Your Ma’s health has been on the decline again for several months but she is now in better spirits. Mr. Petters, Maria & children all arrived from Mobile a few days ago. [Your brother] Felix is gone up today (Sunday) to see them. They will remain, of course, until Xmas where a division & sale must be had. Their crop of cotton is quite indifferent. Many people lately have placed part of their cotton fields in corn. Finley Holmes, the largest planter in the county, cannot make more than half a crop. Mr. Wimbly do & many, very many others also. Thanks for once to my good fortune, my stand & prospect is long over an average with any of my n’bours or any of the rich fields between here & Memphis. If the future season should be favourable, I expect to make 25 percent over my last half crop but in no event can there be all around in this vicinity a bloom before the 10th of July if even that soon.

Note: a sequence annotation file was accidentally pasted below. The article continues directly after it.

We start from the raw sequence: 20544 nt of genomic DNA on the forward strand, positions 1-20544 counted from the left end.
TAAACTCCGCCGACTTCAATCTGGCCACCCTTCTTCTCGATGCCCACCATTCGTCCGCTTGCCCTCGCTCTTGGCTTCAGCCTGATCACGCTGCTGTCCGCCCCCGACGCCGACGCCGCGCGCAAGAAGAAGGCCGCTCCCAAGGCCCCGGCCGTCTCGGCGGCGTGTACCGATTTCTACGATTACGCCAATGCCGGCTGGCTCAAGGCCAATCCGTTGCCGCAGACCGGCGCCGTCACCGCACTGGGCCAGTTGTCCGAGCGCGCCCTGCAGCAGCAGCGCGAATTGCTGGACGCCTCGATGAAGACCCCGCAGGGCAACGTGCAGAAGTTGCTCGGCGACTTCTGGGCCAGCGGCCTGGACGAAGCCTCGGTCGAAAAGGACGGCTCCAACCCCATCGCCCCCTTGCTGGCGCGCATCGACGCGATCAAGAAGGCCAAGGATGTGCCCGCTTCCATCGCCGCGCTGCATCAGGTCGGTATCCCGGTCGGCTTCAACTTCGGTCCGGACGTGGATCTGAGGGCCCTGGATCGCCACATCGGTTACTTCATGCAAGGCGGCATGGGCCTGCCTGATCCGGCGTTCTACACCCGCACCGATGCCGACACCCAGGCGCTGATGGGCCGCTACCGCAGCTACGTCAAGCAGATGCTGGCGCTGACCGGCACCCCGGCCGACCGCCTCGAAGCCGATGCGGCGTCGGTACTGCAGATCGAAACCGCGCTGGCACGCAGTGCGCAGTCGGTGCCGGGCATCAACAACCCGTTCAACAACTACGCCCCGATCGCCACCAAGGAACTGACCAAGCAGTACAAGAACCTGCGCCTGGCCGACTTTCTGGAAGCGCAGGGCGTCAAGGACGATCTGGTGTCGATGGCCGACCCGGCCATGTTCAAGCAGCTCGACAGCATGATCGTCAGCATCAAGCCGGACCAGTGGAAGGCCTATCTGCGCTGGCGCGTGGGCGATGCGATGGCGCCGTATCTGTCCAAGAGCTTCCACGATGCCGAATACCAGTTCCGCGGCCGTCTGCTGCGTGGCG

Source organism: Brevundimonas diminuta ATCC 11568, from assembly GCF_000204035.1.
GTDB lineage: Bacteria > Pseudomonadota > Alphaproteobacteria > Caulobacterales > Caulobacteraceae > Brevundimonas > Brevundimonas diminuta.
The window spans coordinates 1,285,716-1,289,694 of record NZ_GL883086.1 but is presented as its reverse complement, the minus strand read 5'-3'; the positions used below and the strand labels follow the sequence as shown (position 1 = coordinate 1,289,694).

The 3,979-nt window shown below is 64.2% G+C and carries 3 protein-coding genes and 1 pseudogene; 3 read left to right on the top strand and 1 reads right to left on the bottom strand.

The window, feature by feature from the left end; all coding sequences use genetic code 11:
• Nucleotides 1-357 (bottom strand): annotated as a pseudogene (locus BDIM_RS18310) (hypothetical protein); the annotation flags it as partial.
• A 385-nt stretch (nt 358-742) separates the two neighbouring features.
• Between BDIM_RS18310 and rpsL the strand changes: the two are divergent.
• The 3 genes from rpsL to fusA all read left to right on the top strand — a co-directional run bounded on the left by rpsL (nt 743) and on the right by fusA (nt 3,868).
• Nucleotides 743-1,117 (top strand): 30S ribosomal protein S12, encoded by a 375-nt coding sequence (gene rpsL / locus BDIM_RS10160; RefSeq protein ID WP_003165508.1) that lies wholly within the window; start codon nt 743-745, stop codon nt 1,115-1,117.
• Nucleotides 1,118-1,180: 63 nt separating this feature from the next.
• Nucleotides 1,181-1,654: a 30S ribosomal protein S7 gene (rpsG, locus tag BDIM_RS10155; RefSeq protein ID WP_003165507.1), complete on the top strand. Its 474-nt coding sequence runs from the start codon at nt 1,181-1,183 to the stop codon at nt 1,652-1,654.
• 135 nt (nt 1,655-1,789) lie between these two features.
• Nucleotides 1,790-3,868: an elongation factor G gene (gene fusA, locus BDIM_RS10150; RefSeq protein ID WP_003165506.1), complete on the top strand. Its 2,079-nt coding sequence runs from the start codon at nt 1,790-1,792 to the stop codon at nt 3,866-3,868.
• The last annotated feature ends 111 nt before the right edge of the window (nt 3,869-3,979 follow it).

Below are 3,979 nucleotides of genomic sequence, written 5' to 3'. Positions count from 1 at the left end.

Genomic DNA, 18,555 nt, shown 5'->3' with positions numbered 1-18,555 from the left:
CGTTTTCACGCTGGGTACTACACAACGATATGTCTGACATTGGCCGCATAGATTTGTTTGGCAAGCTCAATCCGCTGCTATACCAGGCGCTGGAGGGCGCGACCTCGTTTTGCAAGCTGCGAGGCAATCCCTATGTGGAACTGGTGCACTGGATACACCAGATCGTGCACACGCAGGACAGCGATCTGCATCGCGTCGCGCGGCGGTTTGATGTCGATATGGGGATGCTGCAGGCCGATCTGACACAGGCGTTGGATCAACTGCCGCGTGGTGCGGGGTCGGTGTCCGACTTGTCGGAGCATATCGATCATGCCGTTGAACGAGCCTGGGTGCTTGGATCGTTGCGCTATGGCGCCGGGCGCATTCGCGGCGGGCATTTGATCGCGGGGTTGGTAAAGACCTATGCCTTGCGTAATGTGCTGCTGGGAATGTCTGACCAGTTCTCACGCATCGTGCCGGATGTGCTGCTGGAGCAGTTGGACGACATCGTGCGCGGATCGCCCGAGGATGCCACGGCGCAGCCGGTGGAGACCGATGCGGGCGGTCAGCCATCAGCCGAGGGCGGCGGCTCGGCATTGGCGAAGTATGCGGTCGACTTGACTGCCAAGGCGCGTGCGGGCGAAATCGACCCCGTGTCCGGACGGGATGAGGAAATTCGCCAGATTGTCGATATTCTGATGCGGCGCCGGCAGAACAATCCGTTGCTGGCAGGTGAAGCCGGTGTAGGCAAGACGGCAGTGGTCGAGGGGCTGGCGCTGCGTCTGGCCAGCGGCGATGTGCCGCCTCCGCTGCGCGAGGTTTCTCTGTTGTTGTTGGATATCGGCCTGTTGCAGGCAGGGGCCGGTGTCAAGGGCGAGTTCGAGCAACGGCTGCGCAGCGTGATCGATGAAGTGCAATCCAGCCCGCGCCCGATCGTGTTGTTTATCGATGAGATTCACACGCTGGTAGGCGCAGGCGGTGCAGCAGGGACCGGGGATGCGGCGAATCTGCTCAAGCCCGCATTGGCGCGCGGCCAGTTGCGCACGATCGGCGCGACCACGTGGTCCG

The last No. of the Mercantile Advertiser 31st May I received & the two preceding Nos. These with the 23rd February are the only 4 I ever received. Let Albert hear this. In his last [letter], he promised to send the Legrange Monument. Do you think he will do it & will it touch politics? I suspect he is a little toched with Freesoilism. If Texas is smart, that is the sure way to enhance the price of all her soil as well as the great staple. The Nashville farce is below ridicule. You have never said whether you received my obituary letter &c.
I have lately written to James Terisby to know if his grandmother had received her pension having seen in a paper that a great deal of pension money had recently been drawn at Washington by agents to be forwarded & that the names & locations would be published. If this be true, you must have seen the list in the Intelligencer.